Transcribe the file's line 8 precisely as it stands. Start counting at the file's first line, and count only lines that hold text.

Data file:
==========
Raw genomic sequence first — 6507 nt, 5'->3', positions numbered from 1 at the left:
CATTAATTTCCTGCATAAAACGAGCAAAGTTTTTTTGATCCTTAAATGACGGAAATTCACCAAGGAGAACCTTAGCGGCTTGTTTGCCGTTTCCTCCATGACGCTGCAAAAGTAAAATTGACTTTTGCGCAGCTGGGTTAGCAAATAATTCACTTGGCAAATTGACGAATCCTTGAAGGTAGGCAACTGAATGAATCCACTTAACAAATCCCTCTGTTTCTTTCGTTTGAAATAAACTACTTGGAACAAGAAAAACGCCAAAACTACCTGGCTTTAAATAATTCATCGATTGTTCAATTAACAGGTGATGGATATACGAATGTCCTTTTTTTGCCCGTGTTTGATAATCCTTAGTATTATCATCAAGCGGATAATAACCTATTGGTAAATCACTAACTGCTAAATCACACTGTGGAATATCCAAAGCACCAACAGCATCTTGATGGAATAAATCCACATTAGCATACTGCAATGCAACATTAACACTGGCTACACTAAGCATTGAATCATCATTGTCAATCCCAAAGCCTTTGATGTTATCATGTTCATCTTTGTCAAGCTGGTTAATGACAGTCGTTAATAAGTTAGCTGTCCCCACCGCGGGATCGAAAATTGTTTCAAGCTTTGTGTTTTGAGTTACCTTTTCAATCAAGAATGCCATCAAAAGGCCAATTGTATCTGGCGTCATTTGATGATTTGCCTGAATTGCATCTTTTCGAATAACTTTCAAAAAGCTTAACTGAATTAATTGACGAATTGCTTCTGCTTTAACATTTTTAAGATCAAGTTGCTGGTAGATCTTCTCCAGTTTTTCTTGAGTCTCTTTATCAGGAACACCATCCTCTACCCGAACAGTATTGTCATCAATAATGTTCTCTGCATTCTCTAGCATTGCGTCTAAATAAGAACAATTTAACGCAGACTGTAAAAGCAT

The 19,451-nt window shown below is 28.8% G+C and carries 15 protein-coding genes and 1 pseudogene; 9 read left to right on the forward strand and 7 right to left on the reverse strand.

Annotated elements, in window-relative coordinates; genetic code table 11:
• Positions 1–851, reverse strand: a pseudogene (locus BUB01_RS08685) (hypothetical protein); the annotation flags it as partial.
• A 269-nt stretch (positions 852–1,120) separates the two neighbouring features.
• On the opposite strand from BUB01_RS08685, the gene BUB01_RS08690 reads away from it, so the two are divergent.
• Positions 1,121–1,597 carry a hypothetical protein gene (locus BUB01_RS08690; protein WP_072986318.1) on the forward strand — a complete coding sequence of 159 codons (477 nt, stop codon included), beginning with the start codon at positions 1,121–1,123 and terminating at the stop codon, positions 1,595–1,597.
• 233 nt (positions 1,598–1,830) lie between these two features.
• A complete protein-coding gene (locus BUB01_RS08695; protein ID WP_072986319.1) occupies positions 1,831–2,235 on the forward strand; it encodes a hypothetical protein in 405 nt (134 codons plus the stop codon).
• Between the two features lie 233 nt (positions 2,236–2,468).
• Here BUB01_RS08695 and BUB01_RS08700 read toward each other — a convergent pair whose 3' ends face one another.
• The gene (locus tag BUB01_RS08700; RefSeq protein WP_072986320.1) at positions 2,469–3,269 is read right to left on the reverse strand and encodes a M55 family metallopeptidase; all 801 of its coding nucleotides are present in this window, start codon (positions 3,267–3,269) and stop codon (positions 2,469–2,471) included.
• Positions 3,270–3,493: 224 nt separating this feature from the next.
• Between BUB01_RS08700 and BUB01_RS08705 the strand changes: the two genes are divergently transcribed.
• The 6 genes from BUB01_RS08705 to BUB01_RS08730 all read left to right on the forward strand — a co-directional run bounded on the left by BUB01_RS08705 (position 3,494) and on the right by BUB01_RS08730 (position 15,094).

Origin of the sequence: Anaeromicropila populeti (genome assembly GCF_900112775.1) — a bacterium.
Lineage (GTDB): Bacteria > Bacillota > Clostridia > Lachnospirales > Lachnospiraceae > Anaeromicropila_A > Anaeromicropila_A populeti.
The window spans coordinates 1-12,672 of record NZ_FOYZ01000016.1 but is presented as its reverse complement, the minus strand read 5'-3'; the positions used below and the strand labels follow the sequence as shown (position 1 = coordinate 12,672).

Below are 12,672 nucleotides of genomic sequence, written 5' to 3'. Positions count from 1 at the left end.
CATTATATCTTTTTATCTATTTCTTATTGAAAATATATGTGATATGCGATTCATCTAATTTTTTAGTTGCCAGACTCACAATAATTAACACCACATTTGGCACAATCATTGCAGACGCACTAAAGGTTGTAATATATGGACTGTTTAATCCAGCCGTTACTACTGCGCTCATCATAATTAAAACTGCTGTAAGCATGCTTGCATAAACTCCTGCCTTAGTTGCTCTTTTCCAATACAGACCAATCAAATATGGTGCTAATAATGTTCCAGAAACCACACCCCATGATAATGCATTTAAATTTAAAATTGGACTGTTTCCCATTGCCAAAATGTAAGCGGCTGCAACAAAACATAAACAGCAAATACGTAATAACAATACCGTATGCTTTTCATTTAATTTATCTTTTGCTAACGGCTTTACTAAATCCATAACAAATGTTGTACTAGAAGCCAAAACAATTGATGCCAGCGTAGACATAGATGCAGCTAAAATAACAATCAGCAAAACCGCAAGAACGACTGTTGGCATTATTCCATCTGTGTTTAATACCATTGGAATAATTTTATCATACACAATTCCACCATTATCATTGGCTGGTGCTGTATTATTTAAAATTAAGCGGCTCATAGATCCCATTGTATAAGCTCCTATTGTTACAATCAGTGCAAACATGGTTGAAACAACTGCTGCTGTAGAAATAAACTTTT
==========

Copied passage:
• Positions 1,121–1,597 carry a hypothetical protein gene (locus BUB01_RS08690; protein WP_072986318.1) on the forward strand — a complete coding sequence of 159 codons (477 nt, stop codon included), beginning with the start codon at positions 1,121–1,123 and terminating at the stop codon, positions 1,595–1,597.